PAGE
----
Travel back in time and shop the trendsetting and iconic lifestyles of your favorite 1980s women on screen with help from our ebay collection.
Every rose has its thorn, every town has its rebel, and when it comes to the Great White Way, Rock of Ages is it. Flanked with a panties-covered set, a cast with amazingly toned abs, and a score full of the best ‘80s songs, this powerhouse Broadway musical defies the conventional stay-in-your-seat theatergoing experience, and transforms it into a sex-soaked rock concert that melds sincerity with parody; beer and shots are proffered in the aisles, rock posters dress the walls, and audience revelry is encouraged and inevitable. This bad boy breaks the rules, and it’s working; in its fourth year, Rock of Ages is selling better than ever. This month, it served its one-millionth customer, and has consistently been one of Broadway’s top 10 most-attended shows this year.
Of course, there are questions: How? Why? What is its mystical secret?
I sat down with two stars of the show to try to unlock these very questions: Jeremy Woodard – who plays Stacee Jaxx, the near-washed up, wild rock star – and Justin Matthew Sargent, who plays Drew, the aspiring rock star.
Apart from the music, what do you think people love about this show?
Jeremy Woodard: There’s something nostalgic about the ‘80s. Seeing as the economy is where it’s at, this show lets you just kick back and enjoy. There’s no drama – everything is said in jest. And when things are bad out there, you need to laugh a lot.
Justin Matthew Sargent: The story, too. It’s not your usual rags-to-riches tale. The characters start with a dream, until they realize the reality of it and that it’s not the kind of life they want to lead. They reevaluate and find new dreams in it all.
JW: The show doesn’t take itself too seriously. At all.
Unlike other jukebox musicals that stick to just one band’s music, Rock of Ages features the songs from a bunch of different ‘80s artists – Poison, Twisted Sister, Journey – attracting all the fans that come with them. That’s a pretty brilliant, commercial concept.
JMS: Oh, totally.The fans go nuts for this show. It’s all built-in. And even though it’s ‘80s rock music and a niche kind of thing, you have a lot of versatility – you’ve got your power ballads, your songs that kick ass, sweet songs like “Every Rose Has Its Thorn.” There are so many different genres that make up ‘80s rock. And the coolest thing is when the people from those bands come to see the show.
What rock stars have been in the audience?
JMS: We’ve had Journey come to see the show, Phil Collins. We had Dee Snider in the show for a little while, and he’s just the nicest. I was such a big fan of his before we worked with him, and still am.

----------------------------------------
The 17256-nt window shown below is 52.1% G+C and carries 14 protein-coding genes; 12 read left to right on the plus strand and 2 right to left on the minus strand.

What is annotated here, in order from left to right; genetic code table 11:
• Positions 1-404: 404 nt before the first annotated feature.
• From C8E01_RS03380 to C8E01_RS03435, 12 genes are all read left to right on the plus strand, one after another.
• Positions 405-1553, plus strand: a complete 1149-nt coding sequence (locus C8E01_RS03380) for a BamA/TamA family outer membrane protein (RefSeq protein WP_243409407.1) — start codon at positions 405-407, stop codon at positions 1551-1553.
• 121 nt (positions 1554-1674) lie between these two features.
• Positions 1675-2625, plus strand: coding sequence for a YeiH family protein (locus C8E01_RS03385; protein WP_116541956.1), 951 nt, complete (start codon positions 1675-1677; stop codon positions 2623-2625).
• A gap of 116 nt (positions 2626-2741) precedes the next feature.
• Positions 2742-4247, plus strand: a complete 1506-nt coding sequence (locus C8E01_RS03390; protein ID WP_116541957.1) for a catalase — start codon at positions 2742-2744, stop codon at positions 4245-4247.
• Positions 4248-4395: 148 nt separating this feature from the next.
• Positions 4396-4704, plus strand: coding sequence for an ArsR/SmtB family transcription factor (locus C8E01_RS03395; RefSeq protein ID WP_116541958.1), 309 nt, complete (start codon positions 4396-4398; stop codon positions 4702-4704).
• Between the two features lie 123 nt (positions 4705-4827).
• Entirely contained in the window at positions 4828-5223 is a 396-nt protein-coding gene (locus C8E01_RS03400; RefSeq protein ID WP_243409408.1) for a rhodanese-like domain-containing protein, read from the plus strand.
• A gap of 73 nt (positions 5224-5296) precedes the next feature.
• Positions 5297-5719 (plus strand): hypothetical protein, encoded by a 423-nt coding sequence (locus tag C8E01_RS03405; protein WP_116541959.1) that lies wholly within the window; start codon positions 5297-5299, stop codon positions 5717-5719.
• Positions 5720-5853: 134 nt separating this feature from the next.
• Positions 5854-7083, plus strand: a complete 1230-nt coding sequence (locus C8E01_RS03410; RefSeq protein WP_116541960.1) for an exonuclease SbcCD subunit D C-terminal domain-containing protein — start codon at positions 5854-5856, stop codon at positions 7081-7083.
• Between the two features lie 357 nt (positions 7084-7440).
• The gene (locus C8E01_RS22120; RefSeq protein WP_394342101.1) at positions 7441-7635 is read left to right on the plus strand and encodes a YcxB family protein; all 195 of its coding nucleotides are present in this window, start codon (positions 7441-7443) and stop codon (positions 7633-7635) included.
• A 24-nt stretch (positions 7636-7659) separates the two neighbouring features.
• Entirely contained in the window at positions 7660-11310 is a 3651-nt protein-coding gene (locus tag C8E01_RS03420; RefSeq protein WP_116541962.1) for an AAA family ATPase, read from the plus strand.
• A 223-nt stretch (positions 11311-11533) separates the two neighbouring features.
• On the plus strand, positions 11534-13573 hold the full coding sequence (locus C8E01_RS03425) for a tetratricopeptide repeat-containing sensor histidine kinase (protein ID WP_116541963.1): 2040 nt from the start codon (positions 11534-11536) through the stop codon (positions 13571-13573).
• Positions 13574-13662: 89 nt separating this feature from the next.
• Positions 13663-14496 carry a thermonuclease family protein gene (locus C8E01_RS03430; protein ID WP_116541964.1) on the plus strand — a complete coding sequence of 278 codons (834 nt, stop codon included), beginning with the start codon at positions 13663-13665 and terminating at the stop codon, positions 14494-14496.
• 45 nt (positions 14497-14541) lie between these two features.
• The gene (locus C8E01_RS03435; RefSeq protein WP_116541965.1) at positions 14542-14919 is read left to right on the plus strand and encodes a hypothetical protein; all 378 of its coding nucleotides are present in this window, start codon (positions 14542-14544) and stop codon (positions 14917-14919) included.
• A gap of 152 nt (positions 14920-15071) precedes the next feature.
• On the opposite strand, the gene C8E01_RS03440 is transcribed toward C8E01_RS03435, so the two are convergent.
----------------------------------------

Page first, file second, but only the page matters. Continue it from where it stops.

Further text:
Jeremy, since you play Stacee Jaxx, the magnetic, women-obsessed rocker, do you receive any crazy emails, dirty underwear, etc. from fans?
JW: Thankfully, no dirty underwear. When I had Facebook, I used to get crazy messages that crossed the line, so I bowed out. There hasn’t been anyone that’s been scary. We sometimes get weird letters, but the girls get stuff more than we do.
JMS: Fans make us food all the time though – lots of cookies. They’ve also made real dolls out of us.
JW: Early on, our original Stacee – James Carpinello – had a lady come out and ask him to sign her shoulder as Stacee Jaxx, and then she got it tattooed afterward. She still comes around every now and then. That’s the craziest thing I’ve ever seen.
What a souvenir. I’ve heard there are fans that have seen this show over 250 times.
JW: Oh yeah. I ask people sometimes how they can afford to see it that often. I like Krispy Kreme, but I don’t think I can eat that many donuts.
The 80s are officially done, or at least over at the spandex loving house of American Apparel. Discotheque Confession has called out a shift in style at the international retailer that she picked up on thanks to a friend currently employed by Dov Charney’s monolith. “Sophie explained that the brand has banished all 80s lame from the stores… in favour of a more 90s preppy look,” the post reads. Apparently the new, slightly more modern push, is part of a whole ‘new look’ American Apparel is looking to brand as the epitome of cool. So, toss out your wet look leggings and shoulder pads, nerdtastic 90s gear is now edging its way into prominence as hipsters’ garb of choice.
Deemed ‘The New Standards,’ American Apparel is honing its gaze on basics of an all new variety. Not only do the styles echo what’s being done at brands like Steven Alan or the more corporate J. Crew, so does the lingo–‘classic cuts’ and ‘standards’ reeks of the same heritage adoring language brands from Louis Vuitton to GAP have been spouting for seasons. The good news: this means a move away from throwaway fast fashion and disposable trends and more of an emphasis on investing in classic styles. (Mother Earth thanks you, Dov.)
Discotheque Confessions also raises the interesting point of American Apparel’s seemingly higher price tags these days. “£42 for chambray pocket shorts? Or £52 for simple button up shirts? I still scratch my head in wonderment; is this really the price of clothes that have been ethically produced or are they slapping on a heftier value?” Surely manufacturing locally in Los Angeles as opposed to China doesn’t save much by way of expenses for American Apparel. But, considering the company has been facing some financial troubles for the past few months, harder to stomach price points are likely less about production methods and more about Charney’s brainchild looking to reinvigorate emaciated profits.